Project planning, executing and delivering with iterations/sprints
Agile development divides the project into smaller iterations (or sprints). The iterations are short enough, normally two weeks, so that the team can do estimation correctly [11]. The team delivers working software that is able to execute for demonstration to stakeholders and then receives feedback from them at the end of iteration. This is common practice in non-embedded software projects; however, in embedded development it becomes impractical to deliver small increments to the customer when hardware is unavailable. Grenning [11] discussed that deliverables in iterations could indicate the real progress of projects, thus, if the real product is unavailable, at least demos should be shown to customers in simulation environment. He argued that customer's feedbacks on the real product could be essential instrument for the team to ensure the correctness of their implementation. Other non-executable artifacts such as design documents only contains high level concepts, thus potential issues cannot be foreseen until later iterations.
Grenning also noted that these early demos should be built on the real code [11]. It is because incremental development is a characteristic of agile methods, which means the software has to evolve through iterations. This differs from the case that a prototype is used for demonstration only, and then it is thrown away without reuse the code.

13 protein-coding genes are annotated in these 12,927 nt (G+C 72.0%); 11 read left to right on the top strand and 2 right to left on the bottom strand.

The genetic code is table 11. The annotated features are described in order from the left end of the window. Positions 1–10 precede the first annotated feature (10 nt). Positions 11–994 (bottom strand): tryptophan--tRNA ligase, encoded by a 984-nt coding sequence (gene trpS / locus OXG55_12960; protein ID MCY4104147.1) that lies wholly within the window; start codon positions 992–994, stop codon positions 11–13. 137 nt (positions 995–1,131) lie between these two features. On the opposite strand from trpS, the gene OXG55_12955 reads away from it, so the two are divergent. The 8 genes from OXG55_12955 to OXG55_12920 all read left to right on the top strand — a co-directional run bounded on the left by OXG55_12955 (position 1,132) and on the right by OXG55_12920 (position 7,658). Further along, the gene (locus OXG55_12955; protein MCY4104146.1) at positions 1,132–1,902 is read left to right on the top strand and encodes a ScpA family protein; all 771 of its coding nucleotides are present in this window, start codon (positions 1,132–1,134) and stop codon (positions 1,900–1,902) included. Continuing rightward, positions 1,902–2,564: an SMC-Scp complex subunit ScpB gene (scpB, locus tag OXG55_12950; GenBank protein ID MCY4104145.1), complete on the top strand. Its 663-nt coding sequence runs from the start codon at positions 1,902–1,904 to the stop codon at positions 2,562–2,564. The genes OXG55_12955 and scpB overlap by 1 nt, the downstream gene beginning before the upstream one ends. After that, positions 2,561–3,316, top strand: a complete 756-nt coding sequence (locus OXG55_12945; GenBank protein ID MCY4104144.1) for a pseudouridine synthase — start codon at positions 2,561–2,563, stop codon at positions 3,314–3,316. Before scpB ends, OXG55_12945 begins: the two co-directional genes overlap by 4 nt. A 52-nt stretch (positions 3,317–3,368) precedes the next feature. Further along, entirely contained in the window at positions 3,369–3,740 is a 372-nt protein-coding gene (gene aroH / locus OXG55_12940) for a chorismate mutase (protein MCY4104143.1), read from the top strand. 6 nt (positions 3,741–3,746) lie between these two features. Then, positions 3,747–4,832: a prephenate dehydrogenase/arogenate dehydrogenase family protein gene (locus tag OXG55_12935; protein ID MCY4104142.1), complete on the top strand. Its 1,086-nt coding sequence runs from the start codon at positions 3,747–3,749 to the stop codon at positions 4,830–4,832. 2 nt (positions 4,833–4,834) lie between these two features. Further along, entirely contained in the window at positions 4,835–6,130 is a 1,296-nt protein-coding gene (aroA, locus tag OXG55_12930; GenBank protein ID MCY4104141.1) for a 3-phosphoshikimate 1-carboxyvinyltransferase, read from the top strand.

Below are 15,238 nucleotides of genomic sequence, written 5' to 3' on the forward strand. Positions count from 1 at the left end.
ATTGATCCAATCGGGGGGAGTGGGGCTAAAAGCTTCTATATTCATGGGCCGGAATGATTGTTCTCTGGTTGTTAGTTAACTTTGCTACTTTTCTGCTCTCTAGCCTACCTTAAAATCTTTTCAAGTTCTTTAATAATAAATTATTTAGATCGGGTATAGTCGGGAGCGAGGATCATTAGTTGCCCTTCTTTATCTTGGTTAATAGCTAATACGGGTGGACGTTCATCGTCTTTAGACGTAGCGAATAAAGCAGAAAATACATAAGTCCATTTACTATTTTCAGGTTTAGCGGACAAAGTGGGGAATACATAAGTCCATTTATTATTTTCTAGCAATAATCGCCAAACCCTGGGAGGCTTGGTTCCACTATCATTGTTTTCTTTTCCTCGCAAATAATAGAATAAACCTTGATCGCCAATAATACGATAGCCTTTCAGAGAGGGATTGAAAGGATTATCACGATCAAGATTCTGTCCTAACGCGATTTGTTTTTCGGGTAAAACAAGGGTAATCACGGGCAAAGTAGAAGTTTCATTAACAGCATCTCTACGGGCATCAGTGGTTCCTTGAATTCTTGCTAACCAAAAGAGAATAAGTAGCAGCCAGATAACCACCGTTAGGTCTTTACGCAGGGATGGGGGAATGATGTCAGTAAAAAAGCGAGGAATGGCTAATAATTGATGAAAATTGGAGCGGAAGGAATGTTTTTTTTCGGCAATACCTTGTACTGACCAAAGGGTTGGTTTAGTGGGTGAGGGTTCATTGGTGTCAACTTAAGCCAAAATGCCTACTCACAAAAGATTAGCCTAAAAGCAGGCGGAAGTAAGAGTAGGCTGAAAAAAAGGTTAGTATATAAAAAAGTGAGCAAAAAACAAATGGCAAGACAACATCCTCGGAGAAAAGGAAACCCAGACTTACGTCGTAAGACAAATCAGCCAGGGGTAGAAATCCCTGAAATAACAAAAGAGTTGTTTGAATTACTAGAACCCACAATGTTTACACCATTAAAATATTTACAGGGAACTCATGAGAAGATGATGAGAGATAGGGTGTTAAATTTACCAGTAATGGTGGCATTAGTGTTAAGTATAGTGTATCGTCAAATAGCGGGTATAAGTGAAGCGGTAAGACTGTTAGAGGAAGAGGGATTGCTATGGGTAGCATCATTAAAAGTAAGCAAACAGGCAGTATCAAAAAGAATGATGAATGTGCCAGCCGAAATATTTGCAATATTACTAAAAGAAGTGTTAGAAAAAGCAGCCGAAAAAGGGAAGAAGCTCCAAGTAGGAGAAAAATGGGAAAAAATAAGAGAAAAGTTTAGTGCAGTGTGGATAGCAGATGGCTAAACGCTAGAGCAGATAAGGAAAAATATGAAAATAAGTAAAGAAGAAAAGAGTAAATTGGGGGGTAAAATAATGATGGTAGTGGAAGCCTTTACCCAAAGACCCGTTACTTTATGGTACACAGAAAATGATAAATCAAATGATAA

Another challenge in embedded development is that initial implementations of software often confront with hardware uncertainty when hardware requirement specifications are not available yet. Creating hardware abstractions in software to isolate hardware related code and software implementation details can be a solution [11]. This solution helps minimize the rework and the software team is still able to do testing with simulation environment prior to hardware availability. Hardware abstraction also allows injecting test events, which are used in automated testing on virtual instrumentation. This technique helps the team to resolve the problem of hardware dependency of software, thus the team can deliver demos to the customer in early iterations.

Project monitoring/controlling with daily meetings, iteration reviews and retrospectives